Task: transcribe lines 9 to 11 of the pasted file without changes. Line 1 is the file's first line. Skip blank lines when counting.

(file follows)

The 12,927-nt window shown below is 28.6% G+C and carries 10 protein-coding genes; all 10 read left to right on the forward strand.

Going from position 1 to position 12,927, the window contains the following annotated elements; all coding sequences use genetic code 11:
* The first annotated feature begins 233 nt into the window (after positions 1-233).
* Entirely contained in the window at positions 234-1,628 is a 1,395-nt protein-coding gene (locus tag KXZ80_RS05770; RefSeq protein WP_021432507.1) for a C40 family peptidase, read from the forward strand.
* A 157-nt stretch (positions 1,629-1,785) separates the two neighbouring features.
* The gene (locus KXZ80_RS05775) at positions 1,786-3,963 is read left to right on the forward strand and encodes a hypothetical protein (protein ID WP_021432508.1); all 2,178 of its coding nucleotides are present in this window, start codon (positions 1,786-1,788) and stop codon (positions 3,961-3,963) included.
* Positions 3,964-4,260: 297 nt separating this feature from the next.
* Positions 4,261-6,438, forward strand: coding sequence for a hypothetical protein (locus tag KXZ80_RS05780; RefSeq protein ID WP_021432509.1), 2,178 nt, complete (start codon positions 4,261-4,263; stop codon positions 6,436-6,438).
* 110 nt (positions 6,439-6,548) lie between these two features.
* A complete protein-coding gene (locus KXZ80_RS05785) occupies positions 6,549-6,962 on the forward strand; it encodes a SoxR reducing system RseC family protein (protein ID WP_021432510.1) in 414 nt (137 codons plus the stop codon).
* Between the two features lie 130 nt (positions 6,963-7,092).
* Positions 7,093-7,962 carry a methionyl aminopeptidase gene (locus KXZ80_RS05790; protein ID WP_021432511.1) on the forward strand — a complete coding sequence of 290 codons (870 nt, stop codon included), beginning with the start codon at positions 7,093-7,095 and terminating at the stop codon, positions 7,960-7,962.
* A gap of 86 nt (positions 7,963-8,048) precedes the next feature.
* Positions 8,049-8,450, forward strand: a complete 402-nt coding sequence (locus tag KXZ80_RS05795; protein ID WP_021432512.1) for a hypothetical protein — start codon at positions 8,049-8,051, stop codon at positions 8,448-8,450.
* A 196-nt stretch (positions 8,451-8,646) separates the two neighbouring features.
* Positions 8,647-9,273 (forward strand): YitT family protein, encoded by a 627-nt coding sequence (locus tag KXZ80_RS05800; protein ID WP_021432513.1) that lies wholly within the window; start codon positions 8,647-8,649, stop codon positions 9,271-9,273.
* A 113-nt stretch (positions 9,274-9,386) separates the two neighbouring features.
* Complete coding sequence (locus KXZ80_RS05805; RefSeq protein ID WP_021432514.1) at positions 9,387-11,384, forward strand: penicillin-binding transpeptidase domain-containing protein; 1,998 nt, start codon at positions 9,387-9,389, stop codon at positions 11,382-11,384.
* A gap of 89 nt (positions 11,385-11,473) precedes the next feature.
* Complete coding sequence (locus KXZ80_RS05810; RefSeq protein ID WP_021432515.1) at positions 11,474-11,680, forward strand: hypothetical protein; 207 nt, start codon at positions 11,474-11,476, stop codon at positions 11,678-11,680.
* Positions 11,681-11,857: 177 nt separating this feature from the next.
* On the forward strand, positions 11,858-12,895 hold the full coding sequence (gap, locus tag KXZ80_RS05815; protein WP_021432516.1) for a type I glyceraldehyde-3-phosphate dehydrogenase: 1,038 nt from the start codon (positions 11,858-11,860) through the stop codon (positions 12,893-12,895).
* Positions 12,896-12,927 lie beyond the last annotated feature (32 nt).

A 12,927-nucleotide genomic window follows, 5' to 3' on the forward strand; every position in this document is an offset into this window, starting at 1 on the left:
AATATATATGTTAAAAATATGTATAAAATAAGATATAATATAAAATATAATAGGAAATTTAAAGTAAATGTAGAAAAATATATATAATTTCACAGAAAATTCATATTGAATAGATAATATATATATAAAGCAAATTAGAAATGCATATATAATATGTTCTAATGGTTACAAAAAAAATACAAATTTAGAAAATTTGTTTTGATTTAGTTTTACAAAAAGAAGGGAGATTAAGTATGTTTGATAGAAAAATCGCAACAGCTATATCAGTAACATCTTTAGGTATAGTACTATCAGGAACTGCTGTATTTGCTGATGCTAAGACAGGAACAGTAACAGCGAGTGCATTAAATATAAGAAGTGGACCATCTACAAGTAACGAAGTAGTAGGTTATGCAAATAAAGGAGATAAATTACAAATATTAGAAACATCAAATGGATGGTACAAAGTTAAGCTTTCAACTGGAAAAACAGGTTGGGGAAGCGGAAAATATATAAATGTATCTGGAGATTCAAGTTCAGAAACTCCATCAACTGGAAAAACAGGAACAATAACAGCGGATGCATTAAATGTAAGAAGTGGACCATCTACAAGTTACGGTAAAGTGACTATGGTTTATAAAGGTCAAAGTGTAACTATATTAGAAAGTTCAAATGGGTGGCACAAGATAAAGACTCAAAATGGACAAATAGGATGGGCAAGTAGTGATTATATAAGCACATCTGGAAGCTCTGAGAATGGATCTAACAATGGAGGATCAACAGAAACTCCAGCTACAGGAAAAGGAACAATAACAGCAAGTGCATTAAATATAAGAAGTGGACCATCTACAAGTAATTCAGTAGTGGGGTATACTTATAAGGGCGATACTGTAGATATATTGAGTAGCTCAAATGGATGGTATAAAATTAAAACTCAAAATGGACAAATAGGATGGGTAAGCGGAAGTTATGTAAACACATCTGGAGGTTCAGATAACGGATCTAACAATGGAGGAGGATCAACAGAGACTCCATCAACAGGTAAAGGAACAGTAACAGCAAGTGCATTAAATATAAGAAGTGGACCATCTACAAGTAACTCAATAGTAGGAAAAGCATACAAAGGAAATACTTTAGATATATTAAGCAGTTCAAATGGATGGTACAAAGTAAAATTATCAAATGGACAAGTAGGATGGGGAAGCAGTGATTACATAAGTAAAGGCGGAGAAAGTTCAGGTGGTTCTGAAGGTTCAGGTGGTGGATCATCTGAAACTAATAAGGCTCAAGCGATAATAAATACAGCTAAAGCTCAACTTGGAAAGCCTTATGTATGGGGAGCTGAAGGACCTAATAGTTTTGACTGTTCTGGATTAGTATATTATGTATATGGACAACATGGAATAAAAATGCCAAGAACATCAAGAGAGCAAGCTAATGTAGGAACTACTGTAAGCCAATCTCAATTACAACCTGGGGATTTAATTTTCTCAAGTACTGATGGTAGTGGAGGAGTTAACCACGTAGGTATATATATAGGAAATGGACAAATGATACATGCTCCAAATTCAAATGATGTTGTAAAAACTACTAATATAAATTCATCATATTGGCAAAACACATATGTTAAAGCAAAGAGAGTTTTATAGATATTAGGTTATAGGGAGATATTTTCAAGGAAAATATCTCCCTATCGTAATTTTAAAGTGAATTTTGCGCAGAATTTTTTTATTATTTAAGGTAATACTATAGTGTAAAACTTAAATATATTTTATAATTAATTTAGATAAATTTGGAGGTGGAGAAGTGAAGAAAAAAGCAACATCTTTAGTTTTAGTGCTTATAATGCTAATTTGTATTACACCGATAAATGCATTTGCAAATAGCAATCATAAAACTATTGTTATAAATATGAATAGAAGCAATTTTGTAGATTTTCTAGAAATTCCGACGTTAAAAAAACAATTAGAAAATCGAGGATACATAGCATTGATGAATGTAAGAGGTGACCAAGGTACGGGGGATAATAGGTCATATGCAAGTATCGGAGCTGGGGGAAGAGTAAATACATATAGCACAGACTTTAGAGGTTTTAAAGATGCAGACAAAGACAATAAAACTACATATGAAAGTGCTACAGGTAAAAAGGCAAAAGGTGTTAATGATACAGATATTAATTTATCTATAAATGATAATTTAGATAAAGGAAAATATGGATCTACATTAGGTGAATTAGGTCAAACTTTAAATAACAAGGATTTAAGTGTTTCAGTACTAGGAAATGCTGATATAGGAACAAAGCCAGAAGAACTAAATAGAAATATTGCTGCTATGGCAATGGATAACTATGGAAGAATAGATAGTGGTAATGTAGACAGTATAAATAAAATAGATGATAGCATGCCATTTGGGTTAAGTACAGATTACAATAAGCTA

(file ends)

* 110 nt (positions 6,439-6,548) lie between these two features.
* A complete protein-coding gene (locus KXZ80_RS05785) occupies positions 6,549-6,962 on the forward strand; it encodes a SoxR reducing system RseC family protein (protein ID WP_021432510.1) in 414 nt (137 codons plus the stop codon).
* Between the two features lie 130 nt (positions 6,963-7,092).